For revealing the swaps would only play into the hands of the US hedge funds, which were locked in swap contracts with the Thai central bank. Neither side could afford to blink. Some time in the future the hedge funds and the currency speculators, who had attacked the baht, would be required to hand over the baht to the central bank in return for the dollar with a carrying premium cost. The Thai central bank would be required to do the same in reverse (handing back the dollar for the baht).

The hedge funds would not have baht, because of the imposition of a two-tier currency system that blocked the baht from flowing offshore. And the Thai central bank had sold almost all US currency from its coffers.

Finally Chaiyawat had to cave in. On August 14, 1997, he sent a report on the Bank of Thailand's top-secret foreign exchange reserves, including the outstanding swap contracts, to the IMF's executive board, the supreme body of the IMF. This was the pivotal condition to be ceded to secure the IMF rescue package. Chaiyawat was quite na?ve, believing the matter would be kept confidential within the IMF's executive board. When the IMF's executive board learned that Thailand had $23.4 billion in swap contracts due in the next 12 months, it was shocked.

Thailand was bankrupt.

There would be no confidential treatment for Thailand. Members of the executive board, who represented their home countries, quickly sent reports home that Thailand's reserves were depleted and that their bank exposure to Thailand and the region should be terminated.

When Chaiyawat realised the cat was out of the bag, he decided to tell all. He would disclose the central bank's swap contracts in Bangkok a week later. Hubert Neiss, the director of the IMF's Asia-Pacific department, disclosed Thailand's swap contracts, totalling US$23.4 billion, from Singapore.

He said there might be potential outflow of about half to two-thirds of the Thai central bank's $23.4 billion in outstanding forward foreign exchange obligations in the subsequent 12 months. The figure shocked the financial markets.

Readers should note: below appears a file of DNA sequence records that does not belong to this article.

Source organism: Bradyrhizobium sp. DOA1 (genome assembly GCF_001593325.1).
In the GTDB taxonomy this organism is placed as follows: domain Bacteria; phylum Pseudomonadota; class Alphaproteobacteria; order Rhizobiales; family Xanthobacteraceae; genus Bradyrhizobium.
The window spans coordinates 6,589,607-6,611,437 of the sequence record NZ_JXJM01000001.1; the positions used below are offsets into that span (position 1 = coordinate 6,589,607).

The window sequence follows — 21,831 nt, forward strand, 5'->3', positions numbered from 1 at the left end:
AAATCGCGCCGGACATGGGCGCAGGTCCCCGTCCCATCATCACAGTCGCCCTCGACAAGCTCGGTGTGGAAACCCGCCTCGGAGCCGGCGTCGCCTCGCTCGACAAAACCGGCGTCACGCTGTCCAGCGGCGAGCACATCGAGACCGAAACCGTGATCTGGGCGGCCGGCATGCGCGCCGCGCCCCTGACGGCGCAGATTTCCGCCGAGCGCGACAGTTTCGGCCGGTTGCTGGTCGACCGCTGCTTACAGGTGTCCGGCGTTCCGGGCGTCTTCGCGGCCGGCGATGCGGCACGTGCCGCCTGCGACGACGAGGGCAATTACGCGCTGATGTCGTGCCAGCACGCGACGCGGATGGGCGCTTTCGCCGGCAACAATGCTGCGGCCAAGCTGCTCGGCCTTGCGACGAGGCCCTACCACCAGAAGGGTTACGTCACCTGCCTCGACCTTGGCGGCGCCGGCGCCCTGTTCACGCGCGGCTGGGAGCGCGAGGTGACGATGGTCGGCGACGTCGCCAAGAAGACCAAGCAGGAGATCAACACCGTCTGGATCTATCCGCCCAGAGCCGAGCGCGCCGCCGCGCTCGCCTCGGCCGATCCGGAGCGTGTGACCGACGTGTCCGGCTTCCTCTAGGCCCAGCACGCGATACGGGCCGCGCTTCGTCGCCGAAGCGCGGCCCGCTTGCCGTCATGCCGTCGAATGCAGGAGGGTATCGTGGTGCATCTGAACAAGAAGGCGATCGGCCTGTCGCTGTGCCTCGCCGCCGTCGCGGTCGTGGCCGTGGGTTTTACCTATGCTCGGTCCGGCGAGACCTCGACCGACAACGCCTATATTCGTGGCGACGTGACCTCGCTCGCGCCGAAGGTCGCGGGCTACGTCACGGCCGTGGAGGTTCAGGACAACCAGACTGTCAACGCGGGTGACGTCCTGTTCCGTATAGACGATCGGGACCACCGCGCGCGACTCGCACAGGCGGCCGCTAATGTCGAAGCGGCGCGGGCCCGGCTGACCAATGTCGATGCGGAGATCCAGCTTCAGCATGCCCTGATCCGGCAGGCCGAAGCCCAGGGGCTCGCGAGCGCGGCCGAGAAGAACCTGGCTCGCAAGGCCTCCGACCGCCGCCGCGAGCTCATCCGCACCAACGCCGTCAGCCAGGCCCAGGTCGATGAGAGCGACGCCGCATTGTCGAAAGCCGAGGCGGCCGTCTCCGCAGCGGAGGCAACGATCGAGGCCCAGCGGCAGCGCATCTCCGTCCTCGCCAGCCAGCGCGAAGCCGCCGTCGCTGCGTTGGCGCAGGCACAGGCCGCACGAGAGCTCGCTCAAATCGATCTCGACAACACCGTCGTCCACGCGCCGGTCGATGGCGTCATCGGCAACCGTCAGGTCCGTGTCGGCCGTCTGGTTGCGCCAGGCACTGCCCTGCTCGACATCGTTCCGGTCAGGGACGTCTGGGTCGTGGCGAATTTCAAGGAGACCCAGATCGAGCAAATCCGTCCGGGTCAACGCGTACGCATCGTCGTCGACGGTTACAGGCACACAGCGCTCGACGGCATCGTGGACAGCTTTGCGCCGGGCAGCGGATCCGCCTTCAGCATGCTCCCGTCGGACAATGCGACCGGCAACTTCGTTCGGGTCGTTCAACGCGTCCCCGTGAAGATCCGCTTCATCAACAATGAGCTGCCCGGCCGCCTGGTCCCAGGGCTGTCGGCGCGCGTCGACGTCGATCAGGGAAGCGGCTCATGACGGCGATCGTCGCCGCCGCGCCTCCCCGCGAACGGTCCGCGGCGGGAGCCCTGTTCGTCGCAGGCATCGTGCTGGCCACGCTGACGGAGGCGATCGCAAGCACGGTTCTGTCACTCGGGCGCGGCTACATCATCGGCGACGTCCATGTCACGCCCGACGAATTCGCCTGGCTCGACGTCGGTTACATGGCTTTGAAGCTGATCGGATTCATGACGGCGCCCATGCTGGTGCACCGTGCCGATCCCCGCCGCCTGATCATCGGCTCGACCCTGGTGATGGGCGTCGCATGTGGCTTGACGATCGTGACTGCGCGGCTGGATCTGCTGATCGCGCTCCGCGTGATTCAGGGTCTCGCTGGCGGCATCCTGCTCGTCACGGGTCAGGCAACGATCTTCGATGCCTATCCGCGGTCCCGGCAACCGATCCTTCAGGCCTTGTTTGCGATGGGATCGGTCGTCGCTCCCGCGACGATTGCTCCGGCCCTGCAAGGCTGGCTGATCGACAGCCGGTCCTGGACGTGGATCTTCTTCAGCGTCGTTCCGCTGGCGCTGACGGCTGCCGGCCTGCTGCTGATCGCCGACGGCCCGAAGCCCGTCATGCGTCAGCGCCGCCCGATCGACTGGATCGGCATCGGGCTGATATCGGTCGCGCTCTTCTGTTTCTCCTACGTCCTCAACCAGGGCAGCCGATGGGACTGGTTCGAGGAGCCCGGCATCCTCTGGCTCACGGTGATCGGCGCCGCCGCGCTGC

Speaking on iTV and Channel 9, Thanong, flanked by Virabongsa Ramangkura, the deputy prime minister, told Suthichai Yoon, the TV host, that only $4.9 billion of the US$23.4 billion in forward contracts was used to defend the baht in mid-May. Another $8.6 billion accounted for onshore swap contracts that Thai companies hedged their foreign exchange risks with at the central bank.

Thanong declined to account for the remaining $9.9 billion in swap contracts. But the financial markets guessed that this amount would have been used by the central bank to rebuild reserves for the dual purpose of offsetting capital outflow and making reserves larger than they should have been. These activities took place when Thailand was facing a balance of payments crisis, it began to experience a deficit of Bt26.6 billion in February, then Bt700 billion in March, Bt15.5 billion in April, Bt112.3 billion in May and Bt24.6 billion in June.

The Bank of Thailand formally said its foreign exchange reserves stood at $37.3 billion in April 1997, $33.3 billion in May 1997, $32.4 billion in June 1997 and $30 billion in July 1997. This fast decline in reserves reflected capital outflow. But the figures did not take into account the off-balance-sheet activity from the foreign exchange swap contracts of $23.4 billion as of August 1997.

On August 20, the IMF's executive board formally gave a blessing to the $17.2 billion rescue package for Thailand. It was a take-it-or-leave-it package that would inflict serious harm to Thailand's recovery for the subsequent two years.